This week I have become a small-time media star, and found the experience at turns enjoyable and unnerving. I was asked to speak by both Intergr8, the bunker traders, and BIMCO, the maritime organisation in Copenhagen on the current state of the dry bulk market. I found out a few things about myself:
– I find it difficult to talk when I don’t know exactly who I’m talking to
– I don’t find it difficult to share an opinion once I get going
– I find it frustrating that I can’t get to the point speaking as well as I can when writing
– I don’t like the sound of my own voice when I hear it played back to me
– I need to look into the camera and stop moving around all other the place
– I enjoyed it very much, perhaps too much
– I still don’t know what’s really going on in dry bulk, but I know it’s different, and I know it’s hot
All that said I found the experience very useful. If you want to see what I said in both events, please see the following links:
If you cannot face listening to me for periods of time that you will never get back, here is a short summary, in writing, for the record:
This Is Different
I have not seen a market like this before, ever. This is not surprising, as history never repeats itself, either tragically or farcically, but I see it as an inverse mirror image of what happened in 2015-2016 when supply caught up with demand, and the freight market collapsed into a deep hole and struggled to get out of it. Now demand has caught up with supply and charterers are chasing after ships, which is a welcome change for owners. They now have many happy choices rather than a few awkward ones. That this has happened gradually until the balance of play was emphatically tipped into the owners’ favour is evidence, in my view, that this is not a mere blip, or spike, but has strong foundations. Look up supply inelasticity in the text books. That it also happened bottom up, and caused, momentarily, another inversion when the biggest earners were the smallest ships, is also unique and shows a refreshing change in that demand is global, and diverse.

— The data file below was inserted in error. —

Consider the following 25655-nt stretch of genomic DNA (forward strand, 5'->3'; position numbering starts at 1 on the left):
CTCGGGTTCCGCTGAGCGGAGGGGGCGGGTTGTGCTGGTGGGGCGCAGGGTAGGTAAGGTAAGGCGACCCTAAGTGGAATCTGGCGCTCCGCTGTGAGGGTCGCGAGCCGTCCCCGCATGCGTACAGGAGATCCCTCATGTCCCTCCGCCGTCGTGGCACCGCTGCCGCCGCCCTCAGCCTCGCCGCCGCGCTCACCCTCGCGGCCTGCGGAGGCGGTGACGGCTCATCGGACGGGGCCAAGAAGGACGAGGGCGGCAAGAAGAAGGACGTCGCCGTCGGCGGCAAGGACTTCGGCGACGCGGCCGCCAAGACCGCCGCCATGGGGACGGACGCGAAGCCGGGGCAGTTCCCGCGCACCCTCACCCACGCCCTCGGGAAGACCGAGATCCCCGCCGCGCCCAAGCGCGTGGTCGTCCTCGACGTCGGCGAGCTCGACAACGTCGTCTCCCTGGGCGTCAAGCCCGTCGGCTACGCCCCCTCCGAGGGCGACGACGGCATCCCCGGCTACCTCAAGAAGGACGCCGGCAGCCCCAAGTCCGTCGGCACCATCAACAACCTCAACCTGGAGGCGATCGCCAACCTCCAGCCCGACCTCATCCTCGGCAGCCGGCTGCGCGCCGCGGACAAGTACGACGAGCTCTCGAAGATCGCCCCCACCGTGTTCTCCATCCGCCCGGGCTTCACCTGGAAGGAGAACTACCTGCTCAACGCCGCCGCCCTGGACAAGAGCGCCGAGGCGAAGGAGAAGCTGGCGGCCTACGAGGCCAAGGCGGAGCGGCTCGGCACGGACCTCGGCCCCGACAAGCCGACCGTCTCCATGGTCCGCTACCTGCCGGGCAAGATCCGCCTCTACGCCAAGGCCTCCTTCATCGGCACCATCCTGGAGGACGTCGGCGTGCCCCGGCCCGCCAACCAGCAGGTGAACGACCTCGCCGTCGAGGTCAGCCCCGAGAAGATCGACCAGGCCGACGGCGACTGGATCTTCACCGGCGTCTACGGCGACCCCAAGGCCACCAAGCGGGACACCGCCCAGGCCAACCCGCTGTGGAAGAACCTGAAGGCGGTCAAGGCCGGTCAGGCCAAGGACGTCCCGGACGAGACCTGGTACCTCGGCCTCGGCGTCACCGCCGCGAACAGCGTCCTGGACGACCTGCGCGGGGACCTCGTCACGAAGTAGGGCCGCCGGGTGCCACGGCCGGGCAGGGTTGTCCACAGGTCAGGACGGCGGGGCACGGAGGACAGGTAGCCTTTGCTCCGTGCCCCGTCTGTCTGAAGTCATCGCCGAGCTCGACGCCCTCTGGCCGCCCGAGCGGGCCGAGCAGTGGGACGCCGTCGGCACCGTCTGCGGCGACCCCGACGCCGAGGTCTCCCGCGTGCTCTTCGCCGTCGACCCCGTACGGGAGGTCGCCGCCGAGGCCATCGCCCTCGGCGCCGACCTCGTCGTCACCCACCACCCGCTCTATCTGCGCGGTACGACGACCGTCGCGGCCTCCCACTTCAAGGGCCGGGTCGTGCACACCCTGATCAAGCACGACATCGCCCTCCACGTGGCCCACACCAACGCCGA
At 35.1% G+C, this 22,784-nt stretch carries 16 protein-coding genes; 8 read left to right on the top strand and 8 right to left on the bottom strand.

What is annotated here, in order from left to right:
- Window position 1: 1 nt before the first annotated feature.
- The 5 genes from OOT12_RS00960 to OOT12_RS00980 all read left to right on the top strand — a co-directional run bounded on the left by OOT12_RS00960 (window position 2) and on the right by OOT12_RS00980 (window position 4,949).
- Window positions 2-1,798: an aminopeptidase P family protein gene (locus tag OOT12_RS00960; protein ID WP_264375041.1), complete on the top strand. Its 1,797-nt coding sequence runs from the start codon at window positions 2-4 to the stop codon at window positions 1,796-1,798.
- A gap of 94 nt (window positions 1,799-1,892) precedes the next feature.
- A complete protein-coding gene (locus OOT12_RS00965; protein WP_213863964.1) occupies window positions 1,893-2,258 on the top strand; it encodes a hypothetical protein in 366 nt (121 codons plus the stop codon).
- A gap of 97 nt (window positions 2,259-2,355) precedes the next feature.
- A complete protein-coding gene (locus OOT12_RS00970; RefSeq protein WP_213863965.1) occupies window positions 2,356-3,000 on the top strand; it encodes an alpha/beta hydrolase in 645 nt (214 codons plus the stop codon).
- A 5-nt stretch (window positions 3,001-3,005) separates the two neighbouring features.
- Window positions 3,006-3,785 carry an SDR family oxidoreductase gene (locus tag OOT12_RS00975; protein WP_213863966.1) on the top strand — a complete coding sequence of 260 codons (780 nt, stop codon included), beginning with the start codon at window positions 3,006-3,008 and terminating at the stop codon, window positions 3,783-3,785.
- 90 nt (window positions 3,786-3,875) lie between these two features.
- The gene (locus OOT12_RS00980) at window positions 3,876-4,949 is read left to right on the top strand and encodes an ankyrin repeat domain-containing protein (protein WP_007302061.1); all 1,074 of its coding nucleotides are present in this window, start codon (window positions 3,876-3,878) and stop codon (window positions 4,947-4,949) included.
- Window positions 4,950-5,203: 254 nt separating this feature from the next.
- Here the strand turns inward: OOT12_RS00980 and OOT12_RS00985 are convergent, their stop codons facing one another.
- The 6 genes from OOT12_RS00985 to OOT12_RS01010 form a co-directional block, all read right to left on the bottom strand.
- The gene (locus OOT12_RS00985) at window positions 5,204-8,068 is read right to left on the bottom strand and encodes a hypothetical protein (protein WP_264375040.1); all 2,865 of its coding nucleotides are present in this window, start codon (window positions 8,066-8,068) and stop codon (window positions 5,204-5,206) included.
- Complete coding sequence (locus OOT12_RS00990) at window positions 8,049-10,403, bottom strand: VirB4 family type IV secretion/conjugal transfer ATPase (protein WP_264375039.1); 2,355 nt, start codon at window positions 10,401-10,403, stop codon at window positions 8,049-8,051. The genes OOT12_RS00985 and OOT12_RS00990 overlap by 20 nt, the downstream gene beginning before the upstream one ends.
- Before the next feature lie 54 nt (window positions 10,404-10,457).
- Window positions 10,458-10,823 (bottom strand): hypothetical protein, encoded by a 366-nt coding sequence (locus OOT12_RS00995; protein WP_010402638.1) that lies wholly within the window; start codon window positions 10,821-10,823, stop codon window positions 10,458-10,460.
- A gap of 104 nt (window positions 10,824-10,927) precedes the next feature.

This Is Not A Commodity Supercycle
Talk of a commodity supercycle appeared in the financial press, coinciding funnily enough with the beginning of the freight market boom, causing some people to draw a link between the two. This is not so. Firstly, in financial terms, a commodity supercycle is talking about the prices of commodities, not the amounts moved. In shipping we want to know from where, to where, how much volume and for how long, in other words tonne-mile demand. Talking up the share price of miners or commodity traders doesn’t talk up the share prices of those owners listed on the stock exchanges, or vice versa. Tonne-mile demand is a much harder thing to work out, especially as it involves time, space, cargo before we even talk about the relative strength of differing economies. Add the spice of sentiment in there, and it is impossible to compute, and therefore impossible to predict.
The Paper Market Is Not The Future